For the past decade, I have worked as a public health researcher analyzing health data in search of patterns of death and disease and then attempting to put these findings into context, piecing together a story of the lives of individuals and communities, how they live and how they die. In my artwork, context, specifically “story”, is essential. I care deeply about the history of our present day dilemmas of racial, economic and social inequity. What are the roots? What is the cause? Where are the injuries? Who are the injured? Who are the injurers? And most importantly is there a cure? I use the mediums of painting and collage undergirded by rigorous historical and epidemiological research to help me interrogate these questions. In my current work, I am tackling gentrification, specifically from my personal vantage - a women of color and Harlem native, displaced. 

Gentrification fascinates and frightens me. I’m fascinated by the subtly of it all - a new market here, some new trees there, a new luxury condo springing up overnight, lots of new faces. And frightened by the deliberateness of it all - a public-private apparatus building a whole new neighborhood around you, without you and not entirely for you.

It happened to Harlem, my home of more than 25 years. And if “what’s past is prologue," it will happen to Cuba. 

I conceptualized the Cuba Polaroid Project to be an ongoing visual art project that will document via images, videos and first person stories the ways in which Cuba is changing. The current goals of The Cuba Polaroid Project are simple (for now):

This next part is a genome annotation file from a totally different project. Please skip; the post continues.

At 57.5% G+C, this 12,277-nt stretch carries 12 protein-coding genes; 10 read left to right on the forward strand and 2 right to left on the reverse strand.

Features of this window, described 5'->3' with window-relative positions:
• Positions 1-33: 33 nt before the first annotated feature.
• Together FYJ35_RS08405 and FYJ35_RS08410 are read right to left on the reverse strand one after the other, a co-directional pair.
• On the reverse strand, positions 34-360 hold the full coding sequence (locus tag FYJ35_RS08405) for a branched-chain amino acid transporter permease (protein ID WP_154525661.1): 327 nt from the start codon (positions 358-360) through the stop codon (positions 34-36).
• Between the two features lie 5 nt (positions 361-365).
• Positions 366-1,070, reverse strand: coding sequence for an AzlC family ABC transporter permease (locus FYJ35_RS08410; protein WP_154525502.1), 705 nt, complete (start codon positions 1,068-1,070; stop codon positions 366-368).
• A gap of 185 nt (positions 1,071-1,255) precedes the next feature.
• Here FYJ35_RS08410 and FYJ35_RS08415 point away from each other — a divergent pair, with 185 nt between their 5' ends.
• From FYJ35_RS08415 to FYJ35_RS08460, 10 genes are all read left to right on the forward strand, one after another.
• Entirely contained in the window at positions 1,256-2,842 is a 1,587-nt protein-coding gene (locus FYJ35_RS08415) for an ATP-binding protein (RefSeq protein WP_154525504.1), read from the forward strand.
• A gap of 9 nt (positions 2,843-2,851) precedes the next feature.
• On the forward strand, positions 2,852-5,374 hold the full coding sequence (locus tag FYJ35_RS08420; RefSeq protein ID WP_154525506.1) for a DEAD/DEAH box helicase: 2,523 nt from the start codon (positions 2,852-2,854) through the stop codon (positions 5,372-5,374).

1. Use one of the oldest photographic media - Polaroid - to archive present-day Havana, Cuba as seen by me, a woman of color impacted personally by gentrification 
  2. Use the images as the focal point for a new body of collage paintings that explores gentrification (abroad and home) and its impact on the built environment and black and brown bodies
  3. Create an open-source online repository of the unedited images and stories that can be used by other curators, artists and activists interested in Cuba - the place, politics and people

The Cuba Polaroid Project, like all of my self-directed art projects, is inspired by the previously stated questions that anchor my art practice and informed by research. As an artist, it’s my responsibility and privilege to unearth the processes that connect and shape us and to provide a point of reflection, response and remedy.

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